The Research Council of Norway invites ME-patients to propose research projects

Kalliope

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Here is an update from the Norwegian Research Council. All in all this looks very promising.

Google translation:
Disease states with prolonged fatigue - what is the need of researching?

The Research Council has asked for proposals for research on diseases with prolonged fatigue from patients and relatives. We received 737 input to the deadline on Tuesday, 3 May 2016. Now the feedback is reviewed by a user panel.

Prolonged and pervasive fatigue, with or without pain, is a serious and relatively common disease state. The state has several designations, as CFS (Chronic Fatigue Syndrome) and ME (myalgic encephalopathy). It is characterized by the disease causes are complex and unclear, it is not found biological markers for the condition and that there is scientific disagreement about the symptom-based diagnostic criteria. As a result, it also lacks good treatment to patients.

Directorate of Health estimates that there are between 10,000 and 20,000 patients with CFS / ME of varying severity in Norway. Many experience major health problems for a long time and feel badly attended by health care. Research activity has been increasing in recent years, both in scope and approaches, but the need for more research and better knowledge of the CSF / ME is still large.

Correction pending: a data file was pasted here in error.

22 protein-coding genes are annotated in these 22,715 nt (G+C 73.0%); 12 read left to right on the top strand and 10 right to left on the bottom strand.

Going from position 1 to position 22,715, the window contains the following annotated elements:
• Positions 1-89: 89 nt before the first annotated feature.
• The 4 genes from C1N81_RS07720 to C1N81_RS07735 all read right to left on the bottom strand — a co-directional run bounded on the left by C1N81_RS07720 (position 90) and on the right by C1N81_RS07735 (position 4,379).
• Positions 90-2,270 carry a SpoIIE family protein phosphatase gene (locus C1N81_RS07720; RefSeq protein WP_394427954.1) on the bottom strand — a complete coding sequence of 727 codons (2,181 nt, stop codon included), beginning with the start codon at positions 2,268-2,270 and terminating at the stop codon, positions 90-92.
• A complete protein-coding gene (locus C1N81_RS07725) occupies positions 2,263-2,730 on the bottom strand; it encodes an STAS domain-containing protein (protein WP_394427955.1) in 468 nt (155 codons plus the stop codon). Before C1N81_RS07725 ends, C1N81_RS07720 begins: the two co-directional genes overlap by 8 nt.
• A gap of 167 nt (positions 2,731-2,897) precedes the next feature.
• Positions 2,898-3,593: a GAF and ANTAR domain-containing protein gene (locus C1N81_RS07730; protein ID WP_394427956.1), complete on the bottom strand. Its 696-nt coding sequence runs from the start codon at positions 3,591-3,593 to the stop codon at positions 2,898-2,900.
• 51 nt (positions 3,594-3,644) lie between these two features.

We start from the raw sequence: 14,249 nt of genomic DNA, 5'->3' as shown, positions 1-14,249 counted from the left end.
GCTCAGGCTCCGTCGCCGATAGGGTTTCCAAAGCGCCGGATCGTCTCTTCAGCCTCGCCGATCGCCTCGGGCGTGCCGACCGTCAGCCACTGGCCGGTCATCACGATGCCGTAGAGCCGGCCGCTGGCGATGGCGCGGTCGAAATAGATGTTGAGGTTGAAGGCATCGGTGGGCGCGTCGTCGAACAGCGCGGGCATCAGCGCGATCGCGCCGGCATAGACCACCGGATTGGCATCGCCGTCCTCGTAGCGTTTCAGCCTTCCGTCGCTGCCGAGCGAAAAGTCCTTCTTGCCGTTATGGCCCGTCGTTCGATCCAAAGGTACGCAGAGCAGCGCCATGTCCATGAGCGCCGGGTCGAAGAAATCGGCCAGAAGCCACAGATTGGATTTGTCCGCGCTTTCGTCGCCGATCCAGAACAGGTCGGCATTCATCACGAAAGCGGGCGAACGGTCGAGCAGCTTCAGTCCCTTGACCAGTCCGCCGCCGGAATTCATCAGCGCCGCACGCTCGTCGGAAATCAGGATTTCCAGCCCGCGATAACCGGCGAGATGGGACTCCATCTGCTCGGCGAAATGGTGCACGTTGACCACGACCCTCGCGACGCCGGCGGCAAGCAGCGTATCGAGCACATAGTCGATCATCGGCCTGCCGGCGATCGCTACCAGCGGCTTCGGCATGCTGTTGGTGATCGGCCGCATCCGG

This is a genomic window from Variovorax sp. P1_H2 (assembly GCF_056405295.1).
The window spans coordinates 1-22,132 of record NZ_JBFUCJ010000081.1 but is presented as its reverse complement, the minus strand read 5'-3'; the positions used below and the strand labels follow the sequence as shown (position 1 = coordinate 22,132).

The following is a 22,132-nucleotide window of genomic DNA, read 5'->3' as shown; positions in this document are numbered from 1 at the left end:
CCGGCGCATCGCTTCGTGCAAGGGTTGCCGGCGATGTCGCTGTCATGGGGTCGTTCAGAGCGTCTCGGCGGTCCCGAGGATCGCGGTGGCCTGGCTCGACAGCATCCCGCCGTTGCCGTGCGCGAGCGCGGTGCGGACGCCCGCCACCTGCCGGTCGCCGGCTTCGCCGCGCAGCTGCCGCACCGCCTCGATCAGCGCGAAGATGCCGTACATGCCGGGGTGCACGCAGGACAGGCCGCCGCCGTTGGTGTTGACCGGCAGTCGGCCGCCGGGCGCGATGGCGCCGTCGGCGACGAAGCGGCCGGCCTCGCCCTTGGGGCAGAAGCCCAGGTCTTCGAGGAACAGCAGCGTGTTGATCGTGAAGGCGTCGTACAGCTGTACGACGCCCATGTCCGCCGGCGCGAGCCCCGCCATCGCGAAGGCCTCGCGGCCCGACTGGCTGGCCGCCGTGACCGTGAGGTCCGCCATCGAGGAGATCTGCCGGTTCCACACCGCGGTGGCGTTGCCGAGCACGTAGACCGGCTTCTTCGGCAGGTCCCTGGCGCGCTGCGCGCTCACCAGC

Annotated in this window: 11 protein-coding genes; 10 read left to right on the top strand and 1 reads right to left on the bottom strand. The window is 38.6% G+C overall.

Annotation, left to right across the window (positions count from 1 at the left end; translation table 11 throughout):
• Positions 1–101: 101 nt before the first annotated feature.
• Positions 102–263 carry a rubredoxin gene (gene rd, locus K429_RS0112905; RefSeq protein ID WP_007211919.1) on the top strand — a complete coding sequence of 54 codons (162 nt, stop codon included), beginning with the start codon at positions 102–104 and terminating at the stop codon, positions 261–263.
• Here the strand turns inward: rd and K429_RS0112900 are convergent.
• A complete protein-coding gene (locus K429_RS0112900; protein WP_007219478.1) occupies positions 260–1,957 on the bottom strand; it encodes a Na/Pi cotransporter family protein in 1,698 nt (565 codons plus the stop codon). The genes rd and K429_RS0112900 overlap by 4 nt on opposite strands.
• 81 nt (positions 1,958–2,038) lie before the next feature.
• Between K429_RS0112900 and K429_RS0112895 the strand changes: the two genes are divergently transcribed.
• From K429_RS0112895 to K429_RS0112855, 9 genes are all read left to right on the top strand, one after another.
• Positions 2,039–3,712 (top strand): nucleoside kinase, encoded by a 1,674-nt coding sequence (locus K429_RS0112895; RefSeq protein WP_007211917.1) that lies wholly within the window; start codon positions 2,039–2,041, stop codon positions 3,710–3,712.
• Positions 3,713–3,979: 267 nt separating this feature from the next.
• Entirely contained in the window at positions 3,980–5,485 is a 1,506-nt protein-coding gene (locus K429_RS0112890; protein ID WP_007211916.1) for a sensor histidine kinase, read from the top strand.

The method
There are several ways to identify knowledge needs. Health programs at the Research Council is now trying out an approach which in Norway has been named "The needs identified research". There should be research which provides knowledge that particularly sought by users of health services, and that is to be employed in the service of relatively short term.

From 10 April to 3 May 2016 we asked why the input to the research needs that may form the basis for new research projects.

We received a total of 737 input from patients, families, caregivers and organizations in both domestic and foreign.


The contents of input
Of the 737 input was 114 input blank. Of the remaining 623 input draws most forward needs and research questions in several areas. This is both desirable and understandable. The fact that the input is complex, however, has made it a bit more difficult to group them.

Research has nevertheless made a discretionary assessment of the kind of research that is requested in the input and rough sorted them into six categories: Cause, Diagnostic Criteria, Treatment, Prevention, Monitoring and Others.

Many of the proposals contains proposals in more than one category, usually in two, but also three and four categories. We've simplified by specifying the two categories which we believe emerges as importantly from submitter's side.

The graph shows whenever knowledge needs related to one of the categories mentioned. As many suggestions mentioned need for several types of research will be the sum of the categories in this graph over 100 percent.